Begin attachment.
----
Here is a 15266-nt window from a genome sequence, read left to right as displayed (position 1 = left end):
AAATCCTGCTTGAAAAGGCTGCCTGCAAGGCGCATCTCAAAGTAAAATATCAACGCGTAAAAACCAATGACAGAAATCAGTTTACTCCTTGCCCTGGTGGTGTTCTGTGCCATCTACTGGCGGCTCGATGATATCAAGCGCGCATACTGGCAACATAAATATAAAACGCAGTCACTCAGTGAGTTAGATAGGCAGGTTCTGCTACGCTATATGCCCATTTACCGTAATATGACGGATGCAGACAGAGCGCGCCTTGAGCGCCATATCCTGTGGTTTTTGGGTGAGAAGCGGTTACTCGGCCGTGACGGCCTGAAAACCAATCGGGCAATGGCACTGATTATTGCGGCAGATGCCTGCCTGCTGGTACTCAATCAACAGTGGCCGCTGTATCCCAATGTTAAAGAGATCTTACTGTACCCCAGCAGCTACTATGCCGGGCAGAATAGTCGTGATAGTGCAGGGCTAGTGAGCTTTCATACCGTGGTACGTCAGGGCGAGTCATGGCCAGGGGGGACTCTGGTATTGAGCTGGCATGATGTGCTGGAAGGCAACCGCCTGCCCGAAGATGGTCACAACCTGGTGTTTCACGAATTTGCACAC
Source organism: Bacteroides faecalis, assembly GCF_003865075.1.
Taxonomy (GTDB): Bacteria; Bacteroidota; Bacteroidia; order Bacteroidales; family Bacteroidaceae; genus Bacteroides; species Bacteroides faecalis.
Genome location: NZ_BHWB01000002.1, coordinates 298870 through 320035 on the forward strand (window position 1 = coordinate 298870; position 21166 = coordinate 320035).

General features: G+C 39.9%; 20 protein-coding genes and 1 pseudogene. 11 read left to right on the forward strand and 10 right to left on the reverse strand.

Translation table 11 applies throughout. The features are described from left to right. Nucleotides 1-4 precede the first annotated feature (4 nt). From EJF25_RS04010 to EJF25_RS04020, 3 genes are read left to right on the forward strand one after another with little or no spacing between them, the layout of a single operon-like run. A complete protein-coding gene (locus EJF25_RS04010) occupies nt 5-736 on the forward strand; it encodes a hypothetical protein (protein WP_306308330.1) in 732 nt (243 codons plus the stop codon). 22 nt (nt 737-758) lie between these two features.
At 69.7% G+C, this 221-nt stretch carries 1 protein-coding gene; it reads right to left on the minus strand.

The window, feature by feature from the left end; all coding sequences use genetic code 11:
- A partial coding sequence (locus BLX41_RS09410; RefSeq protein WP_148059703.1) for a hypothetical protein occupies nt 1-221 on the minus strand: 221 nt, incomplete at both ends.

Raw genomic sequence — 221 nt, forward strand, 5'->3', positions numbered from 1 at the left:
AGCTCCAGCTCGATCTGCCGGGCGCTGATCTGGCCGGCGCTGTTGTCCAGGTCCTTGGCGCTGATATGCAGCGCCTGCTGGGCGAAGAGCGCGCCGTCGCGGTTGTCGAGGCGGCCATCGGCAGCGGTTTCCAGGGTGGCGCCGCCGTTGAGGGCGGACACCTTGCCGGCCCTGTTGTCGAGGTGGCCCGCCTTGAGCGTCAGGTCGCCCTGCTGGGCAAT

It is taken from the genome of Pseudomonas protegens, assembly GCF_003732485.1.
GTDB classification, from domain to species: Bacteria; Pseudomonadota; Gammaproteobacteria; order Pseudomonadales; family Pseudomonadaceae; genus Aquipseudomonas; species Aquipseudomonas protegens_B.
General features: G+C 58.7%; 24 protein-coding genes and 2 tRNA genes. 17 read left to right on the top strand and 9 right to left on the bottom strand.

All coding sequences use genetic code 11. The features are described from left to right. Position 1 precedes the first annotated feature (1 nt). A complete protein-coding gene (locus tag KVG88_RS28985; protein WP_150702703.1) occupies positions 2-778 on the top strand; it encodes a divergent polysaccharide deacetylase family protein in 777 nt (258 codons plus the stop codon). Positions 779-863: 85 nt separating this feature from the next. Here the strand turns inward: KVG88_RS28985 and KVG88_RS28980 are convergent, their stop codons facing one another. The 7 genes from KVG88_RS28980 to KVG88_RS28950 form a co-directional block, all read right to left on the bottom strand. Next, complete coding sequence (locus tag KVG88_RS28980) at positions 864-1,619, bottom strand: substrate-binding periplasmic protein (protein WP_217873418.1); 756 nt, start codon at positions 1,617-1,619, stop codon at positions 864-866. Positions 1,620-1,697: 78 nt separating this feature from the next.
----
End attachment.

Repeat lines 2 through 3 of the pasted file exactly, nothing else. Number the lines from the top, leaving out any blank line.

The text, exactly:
AAATCCTGCTTGAAAAGGCTGCCTGCAAGGCGCATCTCAAAGTAAAATATCAACGCGTAAAAACCAATGACAGAAATCAGTTTACTCCTTGCCCTGGTGGTGTTCTGTGCCATCTACTGGCGGCTCGATGATATCAAGCGCGCATACTGGCAACATAAATATAAAACGCAGTCACTCAGTGAGTTAGATAGGCAGGTTCTGCTACGCTATATGCCCATTTACCGTAATATGACGGATGCAGACAGAGCGCGCCTTGAGCGCCATATCCTGTGGTTTTTGGGTGAGAAGCGGTTACTCGGCCGTGACGGCCTGAAAACCAATCGGGCAATGGCACTGATTATTGCGGCAGATGCCTGCCTGCTGGTACTCAATCAACAGTGGCCGCTGTATCCCAATGTTAAAGAGATCTTACTGTACCCCAGCAGCTACTATGCCGGGCAGAATAGTCGTGATAGTGCAGGGCTAGTGAGCTTTCATACCGTGGTACGTCAGGGCGAGTCATGGCCAGGGGGGACTCTGGTATTGAGCTGGCATGATGTGCTGGAAGGCAACCGCCTGCCCGAAGATGGTCACAACCTGGTGTTTCACGAATTTGCACAC
Source organism: Bacteroides faecalis, assembly GCF_003865075.1.